HIV infection was detected in 23 pulmonary TB patients (26.7%). In 17 of these patients (73.9%) another AIDS-defining condition was present when TB was diagnosed. Antiretroviral therapy was initiated after TB diagnosis in 16 (69.6%) HIV-seropositive patients; only one patient used antiretroviral drugs before tuberculosis was diagnosed and 7 (41.2%) used protease inhibitors after anti-TB treatment had finished. Additional diseases were present in the 17 HIV-seronegative pulmonary TB patients (19.8%): diabetes mellitus (n = 4), cardiopathies (n = 4), cancer (n = 3), autoimmune diseases (n = 3), chronic hepatic dysfunction (n = 2), and chronic obstructive pulmonary disease (n = 1). Alcoholism was reported by 14 (16.3%) patients with TB.

The median CD4+ cell count among 75 pulmonary TB patients was 548 cells/mm³. Among 17 HIV-seropositive pulmonary TB patients that had a CD4+ cell count performed, 7 (41.2%) had values £ 50/ mm³, 11 (64.7%) had values £ 200/mm³, 3 (17.65%) were within 201-499/mm³, and 3 (17.65%) were ³ 500/mm³. HIV-seropositive pulmonary TB patients frequently had atypical chest radiography findings (63.6%), 80% were unresponsive to PPD, 50% were anergic (60% of these had CD4+ £ 200/mm³) and 52.2% had a total lymphocyte count £ 1000/mm³.

The expectorated sputum smear for AFB was positive in 79 patients. In addition, one patient had induced sputum that was AFB positive and six had a bronchoalveolar lavage with a positive AFB smear (4 HIV-seronegative patients). Eight pulmonary TB patients reported a prior history of TB treatment; 7 of these 8 patients were HIV-seronegative. Fever was the most commonly reported symptom (63/86; 73.3%), followed by cough for more than four weeks (57/86; 66.3%).

We obtained follow-up information about treatment from 77 patients (89.5%), based on medical records review. From 77 patients, 59 (76.6%) used combined isoniazid and rifampicin for at least six months and pyrazinamide for the initial two months; 6 (7.8%) defaulted from treatment, and 12 (15.6%) completed their TB treatment in other health-care units.

In the univariate analysis, pulmonary TB patients with a negative PPD skin test, anergy, 25 £ age < 45 years, total lymphocyte count £ 1000/mm3, CD4+ cell count £ 200/mm3, and an atypical chest radiograph were more likely to be HIV-seropositive than pulmonary TB patients without those characteristics (Table). In the multiple logistic regression analysis, only CD4+ cell count £ 200 cell/mm3 (OR = 27.6, 95% CI 3.1-247.1) was independently associated with HIV seropositivity among pulmonary TB patients.

The follow-up period median was 216 days (range 2-1260 days). Twenty-four pulmonary TB patients (27.9%) died during the follow-up period; 65.2% of the HIV-seropositive patients (15/23) versus 14.3% of HIV-seronegative patients (9/63). After 350 days of follow-up, the probability of survival among HIV-seronegative pulmonary TB patients was 80%, but only 49.4% among HIV-seropositive (P < 0.001, log-rank test).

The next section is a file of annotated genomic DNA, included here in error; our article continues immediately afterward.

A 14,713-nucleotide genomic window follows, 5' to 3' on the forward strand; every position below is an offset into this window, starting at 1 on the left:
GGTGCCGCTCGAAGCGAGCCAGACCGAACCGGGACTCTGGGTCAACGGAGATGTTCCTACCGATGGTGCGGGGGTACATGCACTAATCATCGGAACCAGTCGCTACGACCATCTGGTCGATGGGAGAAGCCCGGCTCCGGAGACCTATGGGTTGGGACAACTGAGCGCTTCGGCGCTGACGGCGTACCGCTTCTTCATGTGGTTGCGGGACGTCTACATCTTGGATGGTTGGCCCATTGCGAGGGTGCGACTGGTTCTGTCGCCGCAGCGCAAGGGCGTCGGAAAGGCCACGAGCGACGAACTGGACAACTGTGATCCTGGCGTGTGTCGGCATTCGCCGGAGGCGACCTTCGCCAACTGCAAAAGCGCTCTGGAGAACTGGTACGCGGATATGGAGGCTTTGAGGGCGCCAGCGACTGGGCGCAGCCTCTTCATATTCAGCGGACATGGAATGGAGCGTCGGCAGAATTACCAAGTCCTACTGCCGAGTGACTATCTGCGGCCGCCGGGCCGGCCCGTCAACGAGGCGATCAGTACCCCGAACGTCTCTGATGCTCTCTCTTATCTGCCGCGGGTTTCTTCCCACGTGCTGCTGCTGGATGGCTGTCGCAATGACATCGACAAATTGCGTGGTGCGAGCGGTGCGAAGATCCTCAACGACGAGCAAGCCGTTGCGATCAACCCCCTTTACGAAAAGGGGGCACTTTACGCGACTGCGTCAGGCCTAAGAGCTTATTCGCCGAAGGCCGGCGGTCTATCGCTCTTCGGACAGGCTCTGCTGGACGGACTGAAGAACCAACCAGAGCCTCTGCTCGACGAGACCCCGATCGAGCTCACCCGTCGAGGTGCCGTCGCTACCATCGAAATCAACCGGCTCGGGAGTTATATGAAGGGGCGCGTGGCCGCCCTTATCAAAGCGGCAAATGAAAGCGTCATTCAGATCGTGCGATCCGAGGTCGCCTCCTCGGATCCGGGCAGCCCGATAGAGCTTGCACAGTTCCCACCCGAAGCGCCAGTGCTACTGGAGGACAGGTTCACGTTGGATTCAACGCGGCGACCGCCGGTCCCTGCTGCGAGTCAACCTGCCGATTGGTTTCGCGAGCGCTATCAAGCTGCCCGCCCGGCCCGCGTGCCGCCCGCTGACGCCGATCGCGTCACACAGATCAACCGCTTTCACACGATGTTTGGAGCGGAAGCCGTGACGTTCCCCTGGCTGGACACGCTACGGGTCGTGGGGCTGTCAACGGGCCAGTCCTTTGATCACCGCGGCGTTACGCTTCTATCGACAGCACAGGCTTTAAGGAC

In the Cox regression model fitted to all pulmonary TB patients, HIV seropositivity and age were independently associated with decreased survival. When age was used as a covariate in the Cox regression model, the estimated relative hazard (RH) due to seropositivity was 6.49 (P = 0.0001). This is much larger than the RH = 4.20 (P = 0.0007) obtained by a model containing the HIV serostatus alone. This can be explained by the confounding effect of age: HIV-seropositive patients tend to be younger than HIV-negative ones, and young age tends to protect patients against death. Age is estimated to increase the mortality by approximately 5% for every additional year of life (RH = 1.05; P = 0.002).

Age was dichotomized at age 50 years to assess graphically the effect of age on the risk of death by different survival curves. We choose 50 years as the cut off to demonstrate the effect of aging in the risk of death by TB and separate the patients into sufficiently numerous groups for analysis. In this model, HIV seropositivity and age ³ 50 years were independently associated with decreased survival (RH = 5.4, 95% CI 2.3-12.9 and RH = 4.1, 95% CI 1.6-10.2, respectively). Figure shows four survival curves representing the pulmonary TB patients by HIV serostatus and age category. The lowest probability of survival was among HIV-seropositive pulmonary TB patients ³ 50 years of age, and was highest among HIV-seronegative pulmonary TB patients < 50 years old.

Among pulmonary TB patients who were HIV-seronegative, the presence of an additional disease increased the risk of death of almost six-fold (RH = 5.6, 95% CI 1.4-22.7). Use of antiretroviral drugs was associated with a lower risk of death among HIV-seropositive smear-positive TB patients (RH = 0.32, 95% CI 0.10-0.92).



Our main objective in this study was to evaluate the clinical presentation, laboratory findings and short-term survival of smear-positive pulmonary TB patients by human immunodeficiency virus infection serostatus. The study population of pulmonary TB patients was characterized by a high rate of HIV-seropositivity, associated comorbidities and a low short-term survival rate.